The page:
How much to share…

Can anyone advise this new adoptive mum who’s wondering what to Problemtell others in developing relationships…

I’m a fairly new adoptive mum to sibling girls age 4 and 6. Both are at school and I’m slowly starting to become friendly, though very warily of some of the other parents in the playground.

We’re also fairly new to the town we’re living in, so it’s been easy to say ‘yes we just moved to the area’ when explaining our sudden appearance at school.

Now, however, as I develop friendships with some of these people, and my daughters develop friendships with their peers, I’m wondering how much information to share. The school knows a little about their backgrounds, and enough to be able to support them if any issues become apparent (though everything is OK at the moment, we’re still in the honeymoon period I’m sure), but what to tell the parents?

I’m not ashamed of being an adoptive parent, but I don’t want to divulge too much as it’s simply not anyone else’s business. But if I become proper friends with any of them, I don’t want to start off by being dishonest or at the very least, not upfront.

How have others dealt with this?

10 thoughts on “How much to share…

  1. Mumtoone

    I’ve struggled with this subject myself, I’m happy to share how I’ve managed this. Initially when our daughter started school (Yr R) I engaged in conversation with other parents but over neutral subjects weekend plans, holiday plans etc. She is now into the 1st term of year 1 and I have identified the people that I will and have shared limited information with i.e. told the she’s adopted, has some challenges and I always answer the ‘why was she in care’ question with ‘oh you know, usual stuff’. I also know the people that I won’t share our family history with, that ultimately means telling a white lie, not responding to or changing the subject to avoid being in a position where you feel pressure to share information that you wouldn’t want too.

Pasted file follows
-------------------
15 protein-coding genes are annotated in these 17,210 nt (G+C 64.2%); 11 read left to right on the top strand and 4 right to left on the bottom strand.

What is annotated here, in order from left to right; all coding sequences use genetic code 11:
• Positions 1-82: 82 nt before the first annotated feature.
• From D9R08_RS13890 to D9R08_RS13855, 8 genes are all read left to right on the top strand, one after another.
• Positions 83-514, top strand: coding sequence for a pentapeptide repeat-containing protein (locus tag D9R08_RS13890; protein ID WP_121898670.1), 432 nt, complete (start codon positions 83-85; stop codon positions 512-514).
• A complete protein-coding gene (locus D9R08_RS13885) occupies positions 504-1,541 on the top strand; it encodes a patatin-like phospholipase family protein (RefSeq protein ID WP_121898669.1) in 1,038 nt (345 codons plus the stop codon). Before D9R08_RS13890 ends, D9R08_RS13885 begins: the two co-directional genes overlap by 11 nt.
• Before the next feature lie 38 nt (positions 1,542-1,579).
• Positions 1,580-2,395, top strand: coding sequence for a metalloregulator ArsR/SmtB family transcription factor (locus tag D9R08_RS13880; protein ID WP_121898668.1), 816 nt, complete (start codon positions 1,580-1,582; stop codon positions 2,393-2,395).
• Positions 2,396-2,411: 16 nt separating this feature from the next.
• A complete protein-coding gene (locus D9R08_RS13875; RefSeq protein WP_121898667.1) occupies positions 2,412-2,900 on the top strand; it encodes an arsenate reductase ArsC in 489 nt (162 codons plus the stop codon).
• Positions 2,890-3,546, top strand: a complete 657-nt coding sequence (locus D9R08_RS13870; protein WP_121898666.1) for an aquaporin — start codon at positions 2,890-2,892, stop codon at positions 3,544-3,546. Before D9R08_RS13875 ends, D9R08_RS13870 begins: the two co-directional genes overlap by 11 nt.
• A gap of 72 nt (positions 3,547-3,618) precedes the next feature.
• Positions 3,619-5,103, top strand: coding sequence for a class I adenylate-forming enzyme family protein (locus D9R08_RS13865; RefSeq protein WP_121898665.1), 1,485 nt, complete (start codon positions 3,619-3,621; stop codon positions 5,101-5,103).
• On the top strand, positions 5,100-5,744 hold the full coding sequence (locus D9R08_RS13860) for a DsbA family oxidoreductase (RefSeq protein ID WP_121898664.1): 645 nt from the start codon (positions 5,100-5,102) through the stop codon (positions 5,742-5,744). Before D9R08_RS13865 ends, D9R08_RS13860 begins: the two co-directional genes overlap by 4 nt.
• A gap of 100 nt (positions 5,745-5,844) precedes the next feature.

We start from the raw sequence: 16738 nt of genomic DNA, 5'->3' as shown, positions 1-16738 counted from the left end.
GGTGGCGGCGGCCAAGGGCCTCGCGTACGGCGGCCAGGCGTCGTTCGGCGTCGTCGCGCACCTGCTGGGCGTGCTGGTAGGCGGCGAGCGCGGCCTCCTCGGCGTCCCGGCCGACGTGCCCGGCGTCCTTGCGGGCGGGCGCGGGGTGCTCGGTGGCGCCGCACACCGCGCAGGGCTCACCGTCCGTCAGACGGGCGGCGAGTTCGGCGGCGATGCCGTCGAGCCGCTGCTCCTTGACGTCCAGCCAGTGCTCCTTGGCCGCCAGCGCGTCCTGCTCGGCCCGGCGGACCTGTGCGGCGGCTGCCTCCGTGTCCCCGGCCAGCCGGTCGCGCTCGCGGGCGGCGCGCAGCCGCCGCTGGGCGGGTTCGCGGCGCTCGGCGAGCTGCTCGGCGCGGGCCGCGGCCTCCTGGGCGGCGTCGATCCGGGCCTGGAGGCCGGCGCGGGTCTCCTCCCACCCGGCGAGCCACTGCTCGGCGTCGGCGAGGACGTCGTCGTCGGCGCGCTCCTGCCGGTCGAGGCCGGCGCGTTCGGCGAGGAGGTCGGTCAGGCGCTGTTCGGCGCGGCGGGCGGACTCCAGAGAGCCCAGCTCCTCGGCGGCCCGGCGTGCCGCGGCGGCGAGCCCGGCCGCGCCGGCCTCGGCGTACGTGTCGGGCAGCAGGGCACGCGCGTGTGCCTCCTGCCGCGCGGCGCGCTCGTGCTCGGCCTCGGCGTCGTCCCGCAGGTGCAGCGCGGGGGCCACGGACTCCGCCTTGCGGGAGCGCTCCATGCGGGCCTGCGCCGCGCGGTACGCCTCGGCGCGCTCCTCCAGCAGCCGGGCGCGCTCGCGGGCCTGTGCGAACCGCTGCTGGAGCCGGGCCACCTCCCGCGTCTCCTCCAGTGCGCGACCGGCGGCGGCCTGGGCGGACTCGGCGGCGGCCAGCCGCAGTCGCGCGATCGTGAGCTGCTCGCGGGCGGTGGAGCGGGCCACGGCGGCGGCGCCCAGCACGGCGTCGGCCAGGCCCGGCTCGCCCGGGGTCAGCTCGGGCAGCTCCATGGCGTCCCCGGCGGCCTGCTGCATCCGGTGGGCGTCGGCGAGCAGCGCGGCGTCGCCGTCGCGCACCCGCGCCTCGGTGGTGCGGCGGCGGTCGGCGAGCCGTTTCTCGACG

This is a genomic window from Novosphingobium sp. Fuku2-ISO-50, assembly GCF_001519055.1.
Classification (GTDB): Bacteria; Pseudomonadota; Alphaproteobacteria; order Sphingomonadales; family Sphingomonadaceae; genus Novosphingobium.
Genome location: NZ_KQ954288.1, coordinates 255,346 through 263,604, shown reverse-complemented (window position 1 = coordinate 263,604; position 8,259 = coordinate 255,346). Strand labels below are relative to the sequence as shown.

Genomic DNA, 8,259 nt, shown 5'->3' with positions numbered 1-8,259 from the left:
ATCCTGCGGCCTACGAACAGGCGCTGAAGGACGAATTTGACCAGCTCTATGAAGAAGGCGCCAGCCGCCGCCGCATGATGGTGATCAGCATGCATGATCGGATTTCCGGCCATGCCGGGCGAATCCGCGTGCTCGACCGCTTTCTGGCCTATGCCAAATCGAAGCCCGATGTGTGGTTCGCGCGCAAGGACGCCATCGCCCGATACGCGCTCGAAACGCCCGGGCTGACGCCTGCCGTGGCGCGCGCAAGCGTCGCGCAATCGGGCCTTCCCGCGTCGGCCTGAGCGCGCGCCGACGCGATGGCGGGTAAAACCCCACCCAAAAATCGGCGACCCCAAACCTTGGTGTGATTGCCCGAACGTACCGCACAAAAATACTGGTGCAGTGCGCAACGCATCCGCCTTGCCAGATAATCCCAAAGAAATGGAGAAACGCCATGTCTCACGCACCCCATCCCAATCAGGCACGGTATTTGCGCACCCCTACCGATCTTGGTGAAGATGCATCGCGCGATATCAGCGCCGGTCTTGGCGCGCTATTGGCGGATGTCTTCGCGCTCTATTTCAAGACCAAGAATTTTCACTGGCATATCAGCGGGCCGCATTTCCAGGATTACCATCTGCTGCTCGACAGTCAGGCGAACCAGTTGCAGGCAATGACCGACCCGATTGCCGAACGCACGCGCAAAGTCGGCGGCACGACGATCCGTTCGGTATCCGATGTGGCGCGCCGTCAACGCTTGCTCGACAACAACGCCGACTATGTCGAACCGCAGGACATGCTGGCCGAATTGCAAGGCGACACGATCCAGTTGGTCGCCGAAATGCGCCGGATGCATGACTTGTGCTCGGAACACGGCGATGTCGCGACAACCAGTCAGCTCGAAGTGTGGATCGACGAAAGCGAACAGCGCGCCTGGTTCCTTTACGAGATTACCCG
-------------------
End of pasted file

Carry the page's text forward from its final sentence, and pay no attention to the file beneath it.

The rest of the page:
One thing to bear in mind is that the playground can be useful as well, we have some challenges with our daughter in school and I know that her behaviour is fed back to parents through their children (mostly harmless tittle tattle) if I felt a situation warranted it, I would consider telling the class mum gossip limited information about our family journey, it puts a bit perspective on things for people.

    My advice, get to know the people, it will take a while and you will work out who you would trust with your precious family journey. It took me about a 9mths before I decided who I wouldn’t lie to when it came to it.

    Hope that helps, trust your instincts

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  2. Jo